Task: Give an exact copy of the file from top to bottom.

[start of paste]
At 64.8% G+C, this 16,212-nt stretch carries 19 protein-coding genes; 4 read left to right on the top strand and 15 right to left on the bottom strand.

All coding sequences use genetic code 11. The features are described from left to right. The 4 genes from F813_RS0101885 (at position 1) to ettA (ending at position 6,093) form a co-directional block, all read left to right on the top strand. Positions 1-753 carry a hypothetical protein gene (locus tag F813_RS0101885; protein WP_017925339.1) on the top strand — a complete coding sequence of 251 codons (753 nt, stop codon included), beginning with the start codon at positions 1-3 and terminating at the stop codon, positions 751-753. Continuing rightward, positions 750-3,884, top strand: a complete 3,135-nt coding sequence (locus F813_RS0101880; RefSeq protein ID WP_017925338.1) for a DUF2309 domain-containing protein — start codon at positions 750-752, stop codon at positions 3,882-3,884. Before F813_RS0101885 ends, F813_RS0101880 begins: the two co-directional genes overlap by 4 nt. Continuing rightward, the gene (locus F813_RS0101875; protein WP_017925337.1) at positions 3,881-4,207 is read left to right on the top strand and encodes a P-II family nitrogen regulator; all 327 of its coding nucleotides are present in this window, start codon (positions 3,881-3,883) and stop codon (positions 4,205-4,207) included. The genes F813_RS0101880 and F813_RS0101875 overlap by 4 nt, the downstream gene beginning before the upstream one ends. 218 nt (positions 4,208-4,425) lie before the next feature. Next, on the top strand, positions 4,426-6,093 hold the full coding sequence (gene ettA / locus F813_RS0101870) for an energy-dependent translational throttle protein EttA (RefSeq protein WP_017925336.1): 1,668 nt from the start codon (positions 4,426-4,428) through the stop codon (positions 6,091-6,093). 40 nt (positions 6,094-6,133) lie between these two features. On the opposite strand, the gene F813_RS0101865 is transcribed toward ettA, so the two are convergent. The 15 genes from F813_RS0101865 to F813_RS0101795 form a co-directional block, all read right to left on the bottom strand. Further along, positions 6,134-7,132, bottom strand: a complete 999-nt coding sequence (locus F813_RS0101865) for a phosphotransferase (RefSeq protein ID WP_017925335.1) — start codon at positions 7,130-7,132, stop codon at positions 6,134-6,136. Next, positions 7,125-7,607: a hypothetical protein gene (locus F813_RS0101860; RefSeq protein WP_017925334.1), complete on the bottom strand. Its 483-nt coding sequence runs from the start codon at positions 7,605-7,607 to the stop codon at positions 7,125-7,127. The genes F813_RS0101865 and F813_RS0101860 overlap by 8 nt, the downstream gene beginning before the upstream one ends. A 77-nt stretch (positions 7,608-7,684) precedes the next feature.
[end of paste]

At 64.8% G+C, this 16,212-nt stretch carries 19 protein-coding genes; 4 read left to right on the top strand and 15 right to left on the bottom strand.

All coding sequences use genetic code 11. The features are described from left to right. The 4 genes from F813_RS0101885 (at position 1) to ettA (ending at position 6,093) form a co-directional block, all read left to right on the top strand. Positions 1-753 carry a hypothetical protein gene (locus tag F813_RS0101885; protein WP_017925339.1) on the top strand — a complete coding sequence of 251 codons (753 nt, stop codon included), beginning with the start codon at positions 1-3 and terminating at the stop codon, positions 751-753. Continuing rightward, positions 750-3,884, top strand: a complete 3,135-nt coding sequence (locus F813_RS0101880; RefSeq protein ID WP_017925338.1) for a DUF2309 domain-containing protein — start codon at positions 750-752, stop codon at positions 3,882-3,884. Before F813_RS0101885 ends, F813_RS0101880 begins: the two co-directional genes overlap by 4 nt. Continuing rightward, the gene (locus F813_RS0101875; protein WP_017925337.1) at positions 3,881-4,207 is read left to right on the top strand and encodes a P-II family nitrogen regulator; all 327 of its coding nucleotides are present in this window, start codon (positions 3,881-3,883) and stop codon (positions 4,205-4,207) included. The genes F813_RS0101880 and F813_RS0101875 overlap by 4 nt, the downstream gene beginning before the upstream one ends. 218 nt (positions 4,208-4,425) lie before the next feature. Next, on the top strand, positions 4,426-6,093 hold the full coding sequence (gene ettA / locus F813_RS0101870) for an energy-dependent translational throttle protein EttA (RefSeq protein WP_017925336.1): 1,668 nt from the start codon (positions 4,426-4,428) through the stop codon (positions 6,091-6,093). 40 nt (positions 6,094-6,133) lie between these two features. On the opposite strand, the gene F813_RS0101865 is transcribed toward ettA, so the two are convergent. The 15 genes from F813_RS0101865 to F813_RS0101795 form a co-directional block, all read right to left on the bottom strand. Further along, positions 6,134-7,132, bottom strand: a complete 999-nt coding sequence (locus F813_RS0101865) for a phosphotransferase (RefSeq protein ID WP_017925335.1) — start codon at positions 7,130-7,132, stop codon at positions 6,134-6,136. Next, positions 7,125-7,607: a hypothetical protein gene (locus F813_RS0101860; RefSeq protein WP_017925334.1), complete on the bottom strand. Its 483-nt coding sequence runs from the start codon at positions 7,605-7,607 to the stop codon at positions 7,125-7,127. The genes F813_RS0101865 and F813_RS0101860 overlap by 8 nt, the downstream gene beginning before the upstream one ends. A 77-nt stretch (positions 7,608-7,684) precedes the next feature.